I just finished writing an 85,000 word novel that I’ve been working on the past couple of years. It feels good to have completed something of this magnitude, even though I still have a lot of work to do to get it ready to send out to agents.
I’m hoping you can help me do that by “liking” my author page on Facebook, or following me on Twitter. A strong “platform” could give me the edge I need in a competitive market. You can do so by clicking the links in the sidebar, or going to the pages at the links below.
I’m also looking for a new set of readers, people who will commit to read the novel and provide feedback on several levels: how well it holds your attention, where it sings, where it sags; if there are any holes or gaps in the content (dangling threads, illogical time warps, etc.); anything that comes to mind that could make the novel stronger. If you think you’d like to help out this way, please let me know.
“From the Far Ends of the Earth” is about what happens when the one person who has been holding together a difficult family mysteriously disappears. Will those left behind have the strength and love, or even the will, to keep from falling apart?
The novel is told from the perspective of the three family members left behind.
Kay is a “cranky” grad student studying archeology. While distrusting men in general, and her father and brother in particular, she has been extremely close to her mother, who now leaves mysterious messages on Kay’s answering machine. Mourning her loss, Kay sifts through the shards and debris of childhood memories trying to understand the past and learn how to trust again.
Cal has spent most of his life on the street strung out on heroin, but he’s living at home when his mother disappears. He is deeply hurt and angry at her disappearance, and mystified by the strange photographs she mails him. When his father suddenly leaves, he is left on his own with a house to care for and no clue how to do it. Eventually he discovers his own artistic outlet welding sculpture from scrap metal. Then he takes in a boarder whose tattooed body reveals a past even more tragic than his own.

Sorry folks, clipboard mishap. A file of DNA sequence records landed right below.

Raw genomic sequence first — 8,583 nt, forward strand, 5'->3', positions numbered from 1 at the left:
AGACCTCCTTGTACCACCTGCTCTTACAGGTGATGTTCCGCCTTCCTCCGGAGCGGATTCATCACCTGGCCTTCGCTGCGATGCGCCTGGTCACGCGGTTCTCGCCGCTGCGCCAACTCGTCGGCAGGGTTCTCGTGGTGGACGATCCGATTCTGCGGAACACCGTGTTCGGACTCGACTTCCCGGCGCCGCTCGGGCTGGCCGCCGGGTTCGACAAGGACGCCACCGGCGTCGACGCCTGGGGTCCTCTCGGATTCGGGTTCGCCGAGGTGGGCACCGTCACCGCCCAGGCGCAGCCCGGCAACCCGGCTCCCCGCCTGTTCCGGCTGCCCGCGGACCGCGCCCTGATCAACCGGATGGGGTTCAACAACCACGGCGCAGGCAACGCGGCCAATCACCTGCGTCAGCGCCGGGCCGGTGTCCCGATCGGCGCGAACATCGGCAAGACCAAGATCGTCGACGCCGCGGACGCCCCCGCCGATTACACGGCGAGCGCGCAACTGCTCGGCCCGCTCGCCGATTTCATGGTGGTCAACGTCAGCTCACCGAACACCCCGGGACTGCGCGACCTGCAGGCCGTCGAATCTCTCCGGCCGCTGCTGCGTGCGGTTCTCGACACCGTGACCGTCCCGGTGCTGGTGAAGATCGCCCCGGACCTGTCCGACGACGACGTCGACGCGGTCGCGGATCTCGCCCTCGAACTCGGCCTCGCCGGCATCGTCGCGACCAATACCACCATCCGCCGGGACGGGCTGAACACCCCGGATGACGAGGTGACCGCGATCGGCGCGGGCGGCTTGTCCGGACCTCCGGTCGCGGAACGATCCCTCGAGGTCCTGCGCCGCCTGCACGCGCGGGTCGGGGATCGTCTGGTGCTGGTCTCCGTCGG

Walter awaits his wife’s return by paying her credit card bills and tracking her journey through Central and South America. Then he decides to take his own long-delayed trip to Alaska, where a new life, new love, and new tragedy await him. When his wife’s credit card bills stop coming, he travels to Machu Picchu in the mountains of Peru to find her.
I wrote more about the novel in a blog post, which includes a link to a short story “When Things Go Missing” adapted from one of Cal’s chapters.
I have a second short story adaptation in the works from one of Kay’s chapters set Mexico at an archeological dig. It’s called “The Fragrance of Rocks.” While I’m finishing up the final revisions on the novel, I’ll be working on it and some of my other short stories.
The writing life, I’m finding, is one never-ending process. Which is why it’s so important to share and celebrate the milestones with others. I hope you will join me!
“Friday I tasted life. It was a vast morsel.” – Emily Dickinson
“We write to taste life twice, in the moment and in retrospect.” – Anaïs Nin